Monthly Archives: February 2019


Strategically Sequencing the Engagement of Great Thinkers

At The Fedcap Group, whenever we are contemplating a new idea to solve a problem, we are deliberate in our approach.

We begin by gathering the most optimistic, creative, positive people both internal and external to the agency. They are invited for their optimism, their confidence that new ideas can work, their belief in all that is possible. We pose a series of clear, bold, and penetrating questions intended to drive new learning and discovery. We spend a lot of time framing the questions. At this phase, we are much less interested in getting to the right answer than we are asking the right questions.

And then we invite these creative thinkers to go at it—building on each other’s ideas and inspired by the idea that we really can change the world. There is little more exciting than a group of positive thinkers who believe in the power of unseen and untested solutions.

Once an idea is formed, we then invite another group of smart, creative people into the room. But this time, we invite people we know to be the pragmatists—the realists—who will argue with us, identify the flaws in our thinking, pose many questions, and who will help us identify the pitfalls and risks we might not have considered in our initial enthusiasm. All too often, people can overestimate the benefit of an idea or a project or a solution, but then underestimate the cost or consequence of whatever it is that we are proposing to do.

The order of invitations matters. I have learned the hard way that you never invite the pragmatists to the first meeting—they will stop the creative flow. And in the second meeting, you need to guard against letting the optimists drown out the voices of those who see legitimate risks.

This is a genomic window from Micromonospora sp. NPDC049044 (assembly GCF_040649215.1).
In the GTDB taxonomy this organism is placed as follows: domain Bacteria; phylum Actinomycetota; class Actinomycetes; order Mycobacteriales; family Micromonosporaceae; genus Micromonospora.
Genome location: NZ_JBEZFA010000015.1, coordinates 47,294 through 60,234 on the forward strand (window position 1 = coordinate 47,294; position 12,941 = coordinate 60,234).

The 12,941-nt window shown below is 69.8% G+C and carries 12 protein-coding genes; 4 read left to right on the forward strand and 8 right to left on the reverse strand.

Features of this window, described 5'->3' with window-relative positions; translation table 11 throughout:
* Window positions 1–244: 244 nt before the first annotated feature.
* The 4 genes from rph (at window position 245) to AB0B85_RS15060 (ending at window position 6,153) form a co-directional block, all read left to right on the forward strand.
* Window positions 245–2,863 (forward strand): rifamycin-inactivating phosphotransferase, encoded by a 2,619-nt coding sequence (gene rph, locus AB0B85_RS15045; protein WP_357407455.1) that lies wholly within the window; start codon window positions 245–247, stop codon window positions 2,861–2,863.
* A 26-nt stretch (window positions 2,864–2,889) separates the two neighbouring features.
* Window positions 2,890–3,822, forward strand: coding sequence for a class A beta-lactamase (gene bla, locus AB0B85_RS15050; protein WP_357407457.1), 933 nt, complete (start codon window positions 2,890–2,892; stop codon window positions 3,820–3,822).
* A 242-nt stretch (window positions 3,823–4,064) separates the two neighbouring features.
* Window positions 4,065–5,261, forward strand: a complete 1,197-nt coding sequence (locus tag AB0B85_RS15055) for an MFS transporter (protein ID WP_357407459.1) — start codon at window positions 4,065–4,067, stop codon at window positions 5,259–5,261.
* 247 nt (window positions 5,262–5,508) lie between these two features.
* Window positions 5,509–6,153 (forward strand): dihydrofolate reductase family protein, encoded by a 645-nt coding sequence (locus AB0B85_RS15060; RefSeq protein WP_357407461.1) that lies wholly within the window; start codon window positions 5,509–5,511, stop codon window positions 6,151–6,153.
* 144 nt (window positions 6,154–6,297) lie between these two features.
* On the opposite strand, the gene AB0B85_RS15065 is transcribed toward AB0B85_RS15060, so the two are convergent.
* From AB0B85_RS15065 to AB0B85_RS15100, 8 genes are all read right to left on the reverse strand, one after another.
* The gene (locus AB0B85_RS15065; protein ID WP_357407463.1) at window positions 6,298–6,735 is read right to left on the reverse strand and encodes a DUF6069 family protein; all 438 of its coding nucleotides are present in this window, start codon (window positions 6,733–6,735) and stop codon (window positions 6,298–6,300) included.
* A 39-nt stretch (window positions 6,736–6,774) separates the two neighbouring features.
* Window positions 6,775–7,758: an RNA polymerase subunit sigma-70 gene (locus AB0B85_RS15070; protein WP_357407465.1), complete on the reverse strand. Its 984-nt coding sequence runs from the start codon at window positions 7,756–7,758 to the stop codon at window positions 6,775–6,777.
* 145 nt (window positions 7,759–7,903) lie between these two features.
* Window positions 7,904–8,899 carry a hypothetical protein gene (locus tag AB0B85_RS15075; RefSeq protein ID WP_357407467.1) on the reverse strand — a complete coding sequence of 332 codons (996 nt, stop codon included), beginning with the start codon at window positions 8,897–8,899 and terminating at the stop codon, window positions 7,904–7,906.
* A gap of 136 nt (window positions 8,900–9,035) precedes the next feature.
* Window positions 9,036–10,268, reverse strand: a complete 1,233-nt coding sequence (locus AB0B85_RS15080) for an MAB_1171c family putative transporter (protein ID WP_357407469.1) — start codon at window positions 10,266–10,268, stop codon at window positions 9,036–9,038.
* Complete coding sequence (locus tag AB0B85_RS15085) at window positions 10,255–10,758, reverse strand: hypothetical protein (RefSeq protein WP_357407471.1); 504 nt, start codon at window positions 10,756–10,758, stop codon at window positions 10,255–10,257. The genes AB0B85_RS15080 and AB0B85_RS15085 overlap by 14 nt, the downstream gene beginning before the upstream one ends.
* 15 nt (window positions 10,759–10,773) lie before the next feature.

Good problem-solving needs both. I believe that the strongest organizations possess the internal and external connections to solve important societal problems.

I am lucky in that I work alongside a team of extraordinary thinkers who help me lead and who inspire the best thinking of all of us. Together, I think of us as a team of realistic optimists, knowing that we share one thing in common—a commitment to sustainable and relevant impact and a commitment to the Power of Possible.


Critical Thinking: Unpacking Our Biases

Recently, I was presenting to our Leadership Academy Class on the topic of critical thinking. I thoroughly enjoy these discussions with up and coming leaders within our organization.

The discussion was rich and full of wonderful exchange. I am always curious about happens when one takes a step back and truly assesses one’s own thinking. It is a fascinating process and it is a commitment to bringing a “beginner’s mind” to every situation.

One of the most compelling parts of the conversation was around the topic of bias.

We all carry biases and prejudices with us They come from our upbringing, from our culture, from our education, and from our experiences. Many people think of bias and prejudice as a bad thing—something to be eliminated. Not only do I think that is impossible, but I believe it misses the point. We are not a blank slate—hopefully we have had a life of learning, of contemplation, of reflection that has formed a lens for how we see the world.

What is imperative is that we understand our biases and how they act as a filter, sorting the value of information and ideas according to our frame of reference. For the most part, people hate cognitive dissonance. They reject information that does not align with their understanding of the world. Once we know this about ourselves, this should open our eyes to the likelihood that if biases go unchecked, we might end up missing vital information. Critical thinkers are loathe to make decisions without vital information.

I shared with the class that while I have several very intentional approaches to informing my biases, one of my most effective is to ask many, many, strategic and pointed questions. Anyone who has spent any time with me knows that when they present an idea to me, the time will be filled with answering questions. This is because when I hear information, it naturally falls into my framework (fraught with missing information), and questions help me acquire a level of understanding that is required to make an informed decision. This process is at the heart of my approach to critical thinking.

How do you assess your thinking? How are you at your own meta-cognition? What do you have yet to learn to help you think better about your thinking? As always, I welcome your thoughts and comments.